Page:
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Taz

Busking Oracle
Messages
3,661
I know that some of you are aware that I am an amateur military historian and my specialized area is Operation Market Garden.

On the 17th of September 1944, over 10,000 men were to be parachuted or flown by glider, to Holland, to drive a spear head through the German lines and into the heart of the Rhure, which was Germanys industrial area. Their job was to capture the three bridges at Arnhem, 60 miles behind enemy lines, and hold them for four days.

To cut a long story short, things did not go well. the Paratroopers were to be dropped into the area over three days. By day two, the Germans had the upper hand and were expecting the second drop! This meant that the British soldiers were targeted as soon as they jumped from the planes and hung helplessly in their parachutes. Many of the young men were killed or wounded as they landed. Some of those that lost their lives were listed as "Missing in action" as their bodies were never recovered. Until now that is!

On Monday, 68 years to the day, remains were found on one of the drop zones! The Dutch authorities are now going to start the difficult job of identifying the remains, then he will be given a proper burial alongside his comrades in the Common Wealth War Cemetery in Oosterbeek, where he will lie, with his name on his headstone, to be remembered forever!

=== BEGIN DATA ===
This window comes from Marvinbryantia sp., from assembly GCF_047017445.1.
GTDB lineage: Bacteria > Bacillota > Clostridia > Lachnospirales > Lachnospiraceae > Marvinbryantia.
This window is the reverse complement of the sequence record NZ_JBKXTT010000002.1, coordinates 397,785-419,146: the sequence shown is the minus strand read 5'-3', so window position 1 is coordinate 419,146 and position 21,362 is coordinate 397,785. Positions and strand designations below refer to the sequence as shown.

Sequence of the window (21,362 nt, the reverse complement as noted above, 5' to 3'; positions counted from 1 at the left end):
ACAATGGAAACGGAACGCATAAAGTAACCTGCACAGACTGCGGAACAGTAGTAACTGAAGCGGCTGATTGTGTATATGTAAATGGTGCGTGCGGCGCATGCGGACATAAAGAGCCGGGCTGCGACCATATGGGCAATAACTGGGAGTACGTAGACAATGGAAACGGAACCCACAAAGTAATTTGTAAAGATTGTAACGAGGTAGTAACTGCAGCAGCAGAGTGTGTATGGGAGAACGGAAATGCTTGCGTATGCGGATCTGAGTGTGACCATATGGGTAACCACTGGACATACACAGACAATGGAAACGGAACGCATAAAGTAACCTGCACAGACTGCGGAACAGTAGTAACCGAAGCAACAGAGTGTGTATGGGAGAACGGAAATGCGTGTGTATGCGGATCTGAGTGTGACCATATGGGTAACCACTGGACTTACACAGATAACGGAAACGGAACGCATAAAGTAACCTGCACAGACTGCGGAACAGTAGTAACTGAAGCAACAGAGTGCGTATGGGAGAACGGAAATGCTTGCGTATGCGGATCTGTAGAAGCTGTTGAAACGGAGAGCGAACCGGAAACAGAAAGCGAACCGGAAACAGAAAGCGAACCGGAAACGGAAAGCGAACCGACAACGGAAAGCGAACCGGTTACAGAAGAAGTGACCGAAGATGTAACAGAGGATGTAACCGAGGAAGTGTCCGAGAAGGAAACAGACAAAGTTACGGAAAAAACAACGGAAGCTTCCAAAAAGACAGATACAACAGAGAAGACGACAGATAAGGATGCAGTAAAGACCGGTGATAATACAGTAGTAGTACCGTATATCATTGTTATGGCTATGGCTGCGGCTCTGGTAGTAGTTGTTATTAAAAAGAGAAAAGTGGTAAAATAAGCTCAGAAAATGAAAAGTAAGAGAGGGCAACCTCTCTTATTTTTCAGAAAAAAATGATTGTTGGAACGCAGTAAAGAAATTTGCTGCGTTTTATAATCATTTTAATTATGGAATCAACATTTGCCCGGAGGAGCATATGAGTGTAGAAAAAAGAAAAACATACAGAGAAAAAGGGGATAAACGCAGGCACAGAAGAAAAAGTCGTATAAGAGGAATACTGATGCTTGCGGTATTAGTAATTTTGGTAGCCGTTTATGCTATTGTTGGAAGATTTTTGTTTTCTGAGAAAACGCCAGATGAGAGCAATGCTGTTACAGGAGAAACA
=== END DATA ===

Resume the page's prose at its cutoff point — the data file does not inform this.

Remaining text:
The article if your interested in a bit of a read.
 

Fraser Jarvis

Well-Known Member
Messages
1,910
Thanks Taz, and much more interesting than some of the other guff on the forum at the moment! And when you think many of those "missing in action" were well below the age of 20, really shakes you doesn't it?
And to relate something from a more recent conflict, the Falklands campaign, i remember a story of two young soldiers returning who lost a good mate over there and thought it right and proper to go visit the lads mother, one of the things they told her was that her 18 year old son had gone as a boy but died as a man. The other part of the story goes on to say how the lady watches her son's friends as 40 something year olds, mostly married and with children and wonders what he would look like now and what coerce his life would have taken, so sad.
 

navarro

Senior Member
Messages
863
Great news Taz I only hope that there is a full identification made and the soldiers family will then have total closure. I`m also pleased to read that the Dutch authorities will take the time and considerable expense involved in making sure he is laid to rest.

I was most shocked the other day to walk through our local cemetery and saw the war memorial in not a very good state of repair. The sun was shining and it brought it home to me the sacrifice those brave men and women made. regards N.
 

trimmy

One day i will...
Messages
10,272
Good story Taz, and hopefully a happy ending with the family being able to bury their loved one

I was most shocked the other day to walk through our local cemetery and saw the war memorial in not a very good state of repair. The sun was shining and it brought it home to me the sacrifice those brave men and women made. regards N.
Start a campaign :thumb:
 

Young Col

Well-Known Member
Messages
2,419
Good story Taz. I'm interested in WWI and II history as well. The Hartenstein museum at Arnhem is excellent especially as it was the UKHQ during the campaign. The cemetary at Osterbeek is beautifully kept, like so many others, and it provides an appropriate resting place with his comrades.